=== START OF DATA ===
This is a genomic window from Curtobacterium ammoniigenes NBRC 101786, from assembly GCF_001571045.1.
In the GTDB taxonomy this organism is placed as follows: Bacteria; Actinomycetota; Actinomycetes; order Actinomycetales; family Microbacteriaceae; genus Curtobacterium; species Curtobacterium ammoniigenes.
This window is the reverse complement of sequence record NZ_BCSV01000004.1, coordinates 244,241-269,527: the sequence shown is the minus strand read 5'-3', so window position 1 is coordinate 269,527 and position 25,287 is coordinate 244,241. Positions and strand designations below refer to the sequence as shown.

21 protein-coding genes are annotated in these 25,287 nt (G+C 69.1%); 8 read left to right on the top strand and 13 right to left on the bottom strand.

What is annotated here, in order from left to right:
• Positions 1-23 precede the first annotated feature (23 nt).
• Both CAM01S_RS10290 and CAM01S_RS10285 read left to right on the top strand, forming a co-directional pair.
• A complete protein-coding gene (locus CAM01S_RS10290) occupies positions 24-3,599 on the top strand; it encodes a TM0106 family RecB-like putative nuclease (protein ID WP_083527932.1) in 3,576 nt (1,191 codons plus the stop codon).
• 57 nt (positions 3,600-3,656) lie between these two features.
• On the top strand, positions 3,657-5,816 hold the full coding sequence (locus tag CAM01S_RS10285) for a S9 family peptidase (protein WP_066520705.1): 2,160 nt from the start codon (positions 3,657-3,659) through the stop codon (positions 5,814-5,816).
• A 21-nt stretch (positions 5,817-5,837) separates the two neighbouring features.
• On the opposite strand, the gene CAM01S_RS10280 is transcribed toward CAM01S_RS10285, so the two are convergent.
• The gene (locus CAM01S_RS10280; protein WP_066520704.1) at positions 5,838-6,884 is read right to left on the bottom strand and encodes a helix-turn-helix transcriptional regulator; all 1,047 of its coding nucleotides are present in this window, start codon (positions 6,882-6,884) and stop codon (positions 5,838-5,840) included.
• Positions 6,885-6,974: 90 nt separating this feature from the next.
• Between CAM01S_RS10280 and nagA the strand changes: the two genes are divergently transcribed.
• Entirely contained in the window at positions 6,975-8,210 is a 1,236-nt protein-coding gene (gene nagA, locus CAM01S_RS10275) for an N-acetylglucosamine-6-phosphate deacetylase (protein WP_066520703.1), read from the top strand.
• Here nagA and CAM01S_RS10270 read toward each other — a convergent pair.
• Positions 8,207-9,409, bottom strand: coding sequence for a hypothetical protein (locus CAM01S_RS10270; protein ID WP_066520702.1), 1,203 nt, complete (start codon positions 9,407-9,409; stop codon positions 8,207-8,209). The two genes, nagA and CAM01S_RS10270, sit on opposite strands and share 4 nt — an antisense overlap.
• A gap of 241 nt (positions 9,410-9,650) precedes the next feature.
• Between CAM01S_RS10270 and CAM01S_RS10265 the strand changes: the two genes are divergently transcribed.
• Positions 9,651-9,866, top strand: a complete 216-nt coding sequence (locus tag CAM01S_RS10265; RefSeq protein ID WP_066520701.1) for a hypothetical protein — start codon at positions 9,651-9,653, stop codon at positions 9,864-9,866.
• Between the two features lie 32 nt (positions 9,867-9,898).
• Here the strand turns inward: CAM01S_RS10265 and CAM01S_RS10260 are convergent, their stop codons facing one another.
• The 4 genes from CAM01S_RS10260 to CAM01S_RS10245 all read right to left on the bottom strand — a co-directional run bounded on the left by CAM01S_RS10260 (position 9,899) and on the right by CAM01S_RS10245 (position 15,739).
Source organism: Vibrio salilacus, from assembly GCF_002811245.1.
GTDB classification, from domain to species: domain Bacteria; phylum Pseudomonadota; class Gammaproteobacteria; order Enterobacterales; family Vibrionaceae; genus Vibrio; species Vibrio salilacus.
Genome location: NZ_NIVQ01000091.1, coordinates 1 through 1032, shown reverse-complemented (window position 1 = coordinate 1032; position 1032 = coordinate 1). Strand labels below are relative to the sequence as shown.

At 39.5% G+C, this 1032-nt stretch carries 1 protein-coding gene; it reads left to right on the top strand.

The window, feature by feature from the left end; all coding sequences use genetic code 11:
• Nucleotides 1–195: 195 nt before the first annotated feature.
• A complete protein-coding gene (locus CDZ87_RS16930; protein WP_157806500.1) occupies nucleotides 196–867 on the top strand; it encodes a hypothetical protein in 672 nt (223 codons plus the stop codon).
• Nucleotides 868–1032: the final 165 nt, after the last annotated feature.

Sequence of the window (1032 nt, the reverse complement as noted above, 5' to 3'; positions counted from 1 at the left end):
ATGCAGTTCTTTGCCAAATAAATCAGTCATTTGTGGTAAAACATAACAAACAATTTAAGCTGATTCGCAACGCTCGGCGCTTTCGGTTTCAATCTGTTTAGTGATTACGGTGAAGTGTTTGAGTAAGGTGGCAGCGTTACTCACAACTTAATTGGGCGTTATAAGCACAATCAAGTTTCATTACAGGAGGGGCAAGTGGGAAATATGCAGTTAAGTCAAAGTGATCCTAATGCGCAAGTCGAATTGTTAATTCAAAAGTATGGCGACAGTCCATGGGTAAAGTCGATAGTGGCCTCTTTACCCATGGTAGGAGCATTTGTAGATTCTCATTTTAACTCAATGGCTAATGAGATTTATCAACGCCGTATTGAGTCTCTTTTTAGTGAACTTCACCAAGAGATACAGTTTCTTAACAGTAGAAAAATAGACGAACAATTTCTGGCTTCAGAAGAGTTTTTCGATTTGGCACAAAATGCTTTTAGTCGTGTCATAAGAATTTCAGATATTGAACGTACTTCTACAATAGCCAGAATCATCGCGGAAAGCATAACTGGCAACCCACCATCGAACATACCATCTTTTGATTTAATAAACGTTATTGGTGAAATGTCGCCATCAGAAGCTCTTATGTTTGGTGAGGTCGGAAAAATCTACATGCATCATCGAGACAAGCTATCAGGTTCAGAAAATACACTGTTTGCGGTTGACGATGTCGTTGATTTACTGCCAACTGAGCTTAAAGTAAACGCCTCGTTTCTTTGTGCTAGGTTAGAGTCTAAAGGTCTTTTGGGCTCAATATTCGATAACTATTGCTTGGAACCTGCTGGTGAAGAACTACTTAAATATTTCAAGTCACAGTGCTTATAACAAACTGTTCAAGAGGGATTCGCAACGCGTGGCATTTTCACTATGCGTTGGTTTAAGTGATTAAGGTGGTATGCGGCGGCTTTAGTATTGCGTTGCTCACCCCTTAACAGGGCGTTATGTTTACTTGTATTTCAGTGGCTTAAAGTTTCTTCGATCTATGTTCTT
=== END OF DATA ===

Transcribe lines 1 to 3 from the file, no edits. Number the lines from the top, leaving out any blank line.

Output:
This is a genomic window from Curtobacterium ammoniigenes NBRC 101786, from assembly GCF_001571045.1.
In the GTDB taxonomy this organism is placed as follows: Bacteria; Actinomycetota; Actinomycetes; order Actinomycetales; family Microbacteriaceae; genus Curtobacterium; species Curtobacterium ammoniigenes.
This window is the reverse complement of sequence record NZ_BCSV01000004.1, coordinates 244,241-269,527: the sequence shown is the minus strand read 5'-3', so window position 1 is coordinate 269,527 and position 25,287 is coordinate 244,241. Positions and strand designations below refer to the sequence as shown.